By Kristin Hohenadel
Nobody likes hospitals, least of all children. Most are scary, sterile, and depressing, making a grim experience even grimmer. But sometimes design can play a role in distracting patients from the distressing business of being sick. We’ve seen design used to help children get over their fear of MRIs. And Vital Arts, the arts organization for Barts Health NHS Trust, a charitably funded program to improve the well-being of patients and hospital staff, has spent the past two years inviting designers to inject the pediatric ward of the Royal London Hospital with cheerful, life-affirming, brightly colored art and design.
“It is well documented in medical research that children can find being at hospital, no matter how routine the visit or how often they come, a frightening and stressful experience,” Neesha Gobin, an arts assistant in the hospital’s Vital Arts department, told me in an email. “Art has proven throughout pediatric hospitals all over the world to be an invaluable aid for staff in building relationships and children’s confidence, as well as positively engaging children who are receiving sometimes painful and frightening treatments.”
Textile artist Ella Doran designed bedside curtains with a panoramic view of the Thames that picture hot air balloons, kites, and animals playing on the river banks. “A seminal moment for me was when a 3-year-old girl stopped crying the moment she saw the curtains, pointing excitedly to the hidden cats and rabbits,” Doran said. “That’s when I knew my design had worked.”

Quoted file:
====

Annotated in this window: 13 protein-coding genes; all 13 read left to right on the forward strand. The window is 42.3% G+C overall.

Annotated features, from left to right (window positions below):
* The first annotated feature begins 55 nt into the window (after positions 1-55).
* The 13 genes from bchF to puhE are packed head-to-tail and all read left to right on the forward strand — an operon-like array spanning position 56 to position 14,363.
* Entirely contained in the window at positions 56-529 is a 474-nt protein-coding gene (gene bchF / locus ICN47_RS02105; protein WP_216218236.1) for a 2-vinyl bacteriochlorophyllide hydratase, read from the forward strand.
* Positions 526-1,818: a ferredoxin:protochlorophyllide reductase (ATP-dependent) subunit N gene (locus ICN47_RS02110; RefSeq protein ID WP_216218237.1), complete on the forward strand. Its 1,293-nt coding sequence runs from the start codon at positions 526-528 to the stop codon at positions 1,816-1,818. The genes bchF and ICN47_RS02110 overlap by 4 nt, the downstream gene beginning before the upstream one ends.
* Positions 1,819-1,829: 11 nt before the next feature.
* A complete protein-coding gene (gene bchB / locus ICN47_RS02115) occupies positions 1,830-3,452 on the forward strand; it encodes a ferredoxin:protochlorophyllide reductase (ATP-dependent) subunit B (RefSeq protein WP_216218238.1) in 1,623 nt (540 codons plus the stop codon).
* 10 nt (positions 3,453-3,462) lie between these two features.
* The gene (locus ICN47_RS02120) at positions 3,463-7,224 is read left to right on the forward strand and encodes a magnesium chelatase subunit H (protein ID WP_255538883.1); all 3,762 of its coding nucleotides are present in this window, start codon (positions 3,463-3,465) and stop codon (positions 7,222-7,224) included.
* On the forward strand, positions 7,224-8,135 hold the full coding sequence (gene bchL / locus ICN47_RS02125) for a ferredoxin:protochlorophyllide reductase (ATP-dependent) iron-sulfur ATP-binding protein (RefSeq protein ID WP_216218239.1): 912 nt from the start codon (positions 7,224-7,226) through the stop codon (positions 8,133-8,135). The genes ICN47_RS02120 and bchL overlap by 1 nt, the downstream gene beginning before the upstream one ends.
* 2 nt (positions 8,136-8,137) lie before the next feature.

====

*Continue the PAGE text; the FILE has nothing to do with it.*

Gobin says that the designs are a conversation starter that help distract children and build relationships with hospital staff. “Children will get to know their nurses by talking about and together naming the featured animals, which builds trust and makes carrying out medical tasks much easier,” she says. “Families point at the images and discuss recent holidays when they flew kites and travelled by boat; memories that help to maintain the family unit even when away from home.”
Nursing director Sally Shearer said that she’s proud that her hospital worked with the designers to create a unique, comforting experience for its young patients and their families. “These fun designs are an important part of our commitment to easing children’s fears of being in a seemingly strange and scary building, to instead create a warm and comforting place of healing,” she said.
For more photos and information about the designs, head over to the Vital Arts website.
Kristin Hohenadel’s writing on design has appeared in publications including the New York Times, Fast Company, Vogue, Elle Decor, Lonny, and Apartment Therapy.